Dark Humor Quotes (322 quotes)
Hamlet's Last Words
What is Hamlet's last words? Why does it matter who tells his story after he dies?
If you do meet Horatio and Marcellus, The rivals of my watch, bid them make haste. Stand, ho! Who's there? Therefore our sometime sister, now our queen, The imperial jointress to this warlike state, Have we, as 'twere with a defeated joy,-- With an auspicious and a dropping eye, With mirth in funeral and with dirge in marriage, In equal scale weighing delight and dole,-- Taken to wife: nor have we herein barr'd Your better wisdoms, which have freely gone With this affair along. For all, our thanks. Now follows, that you know, young Fortinbras, Holding a weak supposal of our worth, Or thinking by our late dear brother's death Our state to be disjoint and out of frame, Colleagued with the dream of his advantage, He hath not fail'd to pester us with message, Importing the surrender of those lands Lost by his father, with all bonds of law, To our most valiant brother. So much for him.
Hamlet by: William Shakespeare. Act 5 Scene 2. Give me the cup. Let go! Things standing thus unknown, shall live behind me!
What are these warlike noises? Enter OSRIC HAMLET. Oh, I'm dying, Horatio! This strong poison's overpowering me. Why are those drums approaching?.
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From the SparkNotes Blog
He tells Horatio that he has no sympathy for Rosencrantz and Guildenstern, who betrayed him and catered to Claudius, but that he feels sorry for having behaved with such hostility toward Laertes. Their conversation is interrupted by Osric, a foolish courtier. Osric tries to flatter Hamlet by agreeing with everything Hamlet says, even when he contradicts himself; in the space of seconds, he agrees first that it is cold, then that it is hot.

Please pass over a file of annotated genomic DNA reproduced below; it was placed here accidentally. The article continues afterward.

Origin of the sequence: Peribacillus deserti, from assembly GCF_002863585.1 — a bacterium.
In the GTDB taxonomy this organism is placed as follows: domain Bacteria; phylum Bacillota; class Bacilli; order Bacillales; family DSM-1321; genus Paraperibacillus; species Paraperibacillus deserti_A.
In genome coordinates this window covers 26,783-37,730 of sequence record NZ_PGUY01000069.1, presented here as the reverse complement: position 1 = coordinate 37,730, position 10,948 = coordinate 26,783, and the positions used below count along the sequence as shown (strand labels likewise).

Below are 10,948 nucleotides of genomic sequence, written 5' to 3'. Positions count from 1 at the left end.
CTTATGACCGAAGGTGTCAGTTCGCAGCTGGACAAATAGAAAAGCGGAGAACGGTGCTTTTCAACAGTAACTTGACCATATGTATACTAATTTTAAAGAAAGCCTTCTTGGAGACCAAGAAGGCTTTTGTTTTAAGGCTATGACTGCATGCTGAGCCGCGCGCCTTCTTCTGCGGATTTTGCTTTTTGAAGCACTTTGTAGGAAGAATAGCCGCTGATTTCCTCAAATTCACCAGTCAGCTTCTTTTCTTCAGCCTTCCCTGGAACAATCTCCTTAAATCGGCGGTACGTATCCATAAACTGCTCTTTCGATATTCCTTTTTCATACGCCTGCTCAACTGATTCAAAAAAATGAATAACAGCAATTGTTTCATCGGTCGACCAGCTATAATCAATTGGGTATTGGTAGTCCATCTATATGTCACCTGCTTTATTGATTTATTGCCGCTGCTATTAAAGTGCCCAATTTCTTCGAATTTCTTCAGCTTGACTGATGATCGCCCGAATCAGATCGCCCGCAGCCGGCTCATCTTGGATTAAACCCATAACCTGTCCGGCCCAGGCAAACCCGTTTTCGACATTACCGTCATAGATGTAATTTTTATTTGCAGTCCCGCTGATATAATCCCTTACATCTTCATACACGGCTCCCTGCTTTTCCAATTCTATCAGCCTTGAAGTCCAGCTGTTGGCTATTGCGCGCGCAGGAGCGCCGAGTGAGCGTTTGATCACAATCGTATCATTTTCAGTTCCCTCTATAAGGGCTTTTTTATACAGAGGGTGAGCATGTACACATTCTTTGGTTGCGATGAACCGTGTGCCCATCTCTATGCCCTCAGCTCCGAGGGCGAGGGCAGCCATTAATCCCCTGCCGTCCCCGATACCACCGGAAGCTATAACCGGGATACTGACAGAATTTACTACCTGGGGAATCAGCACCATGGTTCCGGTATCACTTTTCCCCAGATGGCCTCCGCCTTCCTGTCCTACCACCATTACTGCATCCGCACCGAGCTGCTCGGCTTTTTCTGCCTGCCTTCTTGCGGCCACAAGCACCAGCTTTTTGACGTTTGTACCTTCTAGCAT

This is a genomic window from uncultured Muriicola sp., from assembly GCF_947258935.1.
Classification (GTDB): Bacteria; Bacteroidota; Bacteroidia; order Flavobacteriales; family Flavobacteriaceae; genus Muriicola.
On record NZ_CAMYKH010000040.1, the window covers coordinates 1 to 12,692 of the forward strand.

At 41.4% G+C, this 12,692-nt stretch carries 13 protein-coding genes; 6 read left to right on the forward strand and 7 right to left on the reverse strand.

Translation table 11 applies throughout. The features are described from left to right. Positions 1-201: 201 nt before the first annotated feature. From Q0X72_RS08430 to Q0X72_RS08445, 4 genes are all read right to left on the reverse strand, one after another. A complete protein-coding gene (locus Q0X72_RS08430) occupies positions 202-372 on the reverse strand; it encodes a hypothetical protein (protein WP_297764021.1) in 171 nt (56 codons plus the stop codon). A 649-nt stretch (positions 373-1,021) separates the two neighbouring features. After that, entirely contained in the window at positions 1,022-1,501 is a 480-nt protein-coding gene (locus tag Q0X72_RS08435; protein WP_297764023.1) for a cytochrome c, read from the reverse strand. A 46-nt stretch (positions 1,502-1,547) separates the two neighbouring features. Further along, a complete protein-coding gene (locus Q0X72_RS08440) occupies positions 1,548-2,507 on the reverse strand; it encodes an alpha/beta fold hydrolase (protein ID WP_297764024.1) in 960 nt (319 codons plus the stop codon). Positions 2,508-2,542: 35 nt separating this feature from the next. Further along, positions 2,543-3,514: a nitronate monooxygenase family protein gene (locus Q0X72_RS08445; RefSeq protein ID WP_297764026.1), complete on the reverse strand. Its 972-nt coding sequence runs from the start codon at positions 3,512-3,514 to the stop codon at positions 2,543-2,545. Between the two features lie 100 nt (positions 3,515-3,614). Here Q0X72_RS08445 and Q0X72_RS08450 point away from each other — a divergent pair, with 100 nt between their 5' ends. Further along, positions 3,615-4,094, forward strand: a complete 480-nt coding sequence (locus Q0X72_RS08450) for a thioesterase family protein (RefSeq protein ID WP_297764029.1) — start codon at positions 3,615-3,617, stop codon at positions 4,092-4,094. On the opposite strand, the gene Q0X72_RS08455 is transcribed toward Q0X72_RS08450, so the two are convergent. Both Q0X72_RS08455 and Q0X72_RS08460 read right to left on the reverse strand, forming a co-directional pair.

Post a Comment. Tuesday, May 4, Hamlet's Last Words. The rest is silence. As in the interview for the PBS special, the actor who plays Hamlet says he is going off into oblivion. It is as if he has gotten his answer to the problem in the "to be or not to be" speech. For, indeed, it is the fear of things to come, the "undiscover'd country" that makes cowards of us all--that is, if living is cowardly. I am struck, as a specialist in the study of religion, in this particular phrasing--"the rest is silence.
A great many students of the play have expressed surprise that nowhere does Hamlet give distinct utterance to his conception of the nature of the task assigned him by the ghost. He nowhere explains clearly his own motives, not even in his private talks with his friend, Horatio, nor yet in his soliloquies. This may be due in part to the fact that Hamlet is not the play. As we have seen, the problem of the play cannot be solved by reference only to the prince. The situation of the play is developed before he comes on the stage, and as we shall see later the full solution is reached only after his death. Moreover, the character of his troubles and his task of revenge are of such a personal nature that he cannot reveal them even to Horatio. The fact that his troubles are only suspicions, that cannot be verified at present, forbids a declaration even to his bosom friend.